Amitriptyline (Elavil) is administered to cats with ‘behavior disorders’ such as inappropriate urination and destructive behavior and for medical conditions such as cystitis, separation anxiety and more. It is an anticholinergic drug. It inhibits acetylcholine activity. Acetylcholine is a neurotransmitter (a chemical transmitter). In people, amitriptyline is used for all kinds of conditions such as reducing anxiety and relieving chronic pain.
A recent study by the University of Washington, published in JAMA Internal Medicine on the long term use of anticholinergic drugs by people, concluded that these drugs raised the risk of dementia in people aged 65 and older by 50%. This is not unexpected because treatments for dementia in people are designed to boost acetylcholine activity.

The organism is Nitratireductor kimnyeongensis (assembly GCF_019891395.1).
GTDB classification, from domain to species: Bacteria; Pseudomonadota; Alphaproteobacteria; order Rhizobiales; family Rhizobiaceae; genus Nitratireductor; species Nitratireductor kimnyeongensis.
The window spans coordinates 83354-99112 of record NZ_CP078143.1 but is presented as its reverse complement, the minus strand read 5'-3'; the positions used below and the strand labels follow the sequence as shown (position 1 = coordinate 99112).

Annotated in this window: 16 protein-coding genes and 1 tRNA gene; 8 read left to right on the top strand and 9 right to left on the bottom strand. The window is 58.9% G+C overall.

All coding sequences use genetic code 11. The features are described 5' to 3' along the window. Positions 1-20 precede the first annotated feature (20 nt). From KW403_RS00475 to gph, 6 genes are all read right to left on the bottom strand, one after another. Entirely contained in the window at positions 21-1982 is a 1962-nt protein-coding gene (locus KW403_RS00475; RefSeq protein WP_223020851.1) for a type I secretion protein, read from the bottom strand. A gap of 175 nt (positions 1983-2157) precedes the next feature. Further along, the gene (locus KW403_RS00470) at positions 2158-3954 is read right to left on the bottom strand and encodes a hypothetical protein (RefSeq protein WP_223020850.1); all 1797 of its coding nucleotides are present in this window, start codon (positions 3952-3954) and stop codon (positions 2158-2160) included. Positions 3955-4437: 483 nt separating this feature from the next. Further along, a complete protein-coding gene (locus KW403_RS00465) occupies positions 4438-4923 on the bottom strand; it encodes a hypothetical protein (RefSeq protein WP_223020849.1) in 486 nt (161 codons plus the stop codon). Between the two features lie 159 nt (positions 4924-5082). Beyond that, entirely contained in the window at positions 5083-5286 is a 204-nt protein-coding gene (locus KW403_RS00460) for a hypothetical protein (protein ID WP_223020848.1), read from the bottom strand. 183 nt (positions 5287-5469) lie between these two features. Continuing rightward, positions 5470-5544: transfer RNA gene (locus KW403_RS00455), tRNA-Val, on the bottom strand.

No one has written about this subject yet. I have just joined the dots and decided to put out a warning. The use of amitriptyline in people and cats is very similar. It is reasonable therefore to conclude that the results of the study may apply to cats as well.
My impression is that this sort of drug should be used with a great deal of caution as there are stories of cats reacting badly and when you add in the possible increased risk of dementia, amitriptyline as a ‘solution’ to behavioural problems becomes even more unattractive. In addition, for amitriptyline, cardiac side effects can be seen.
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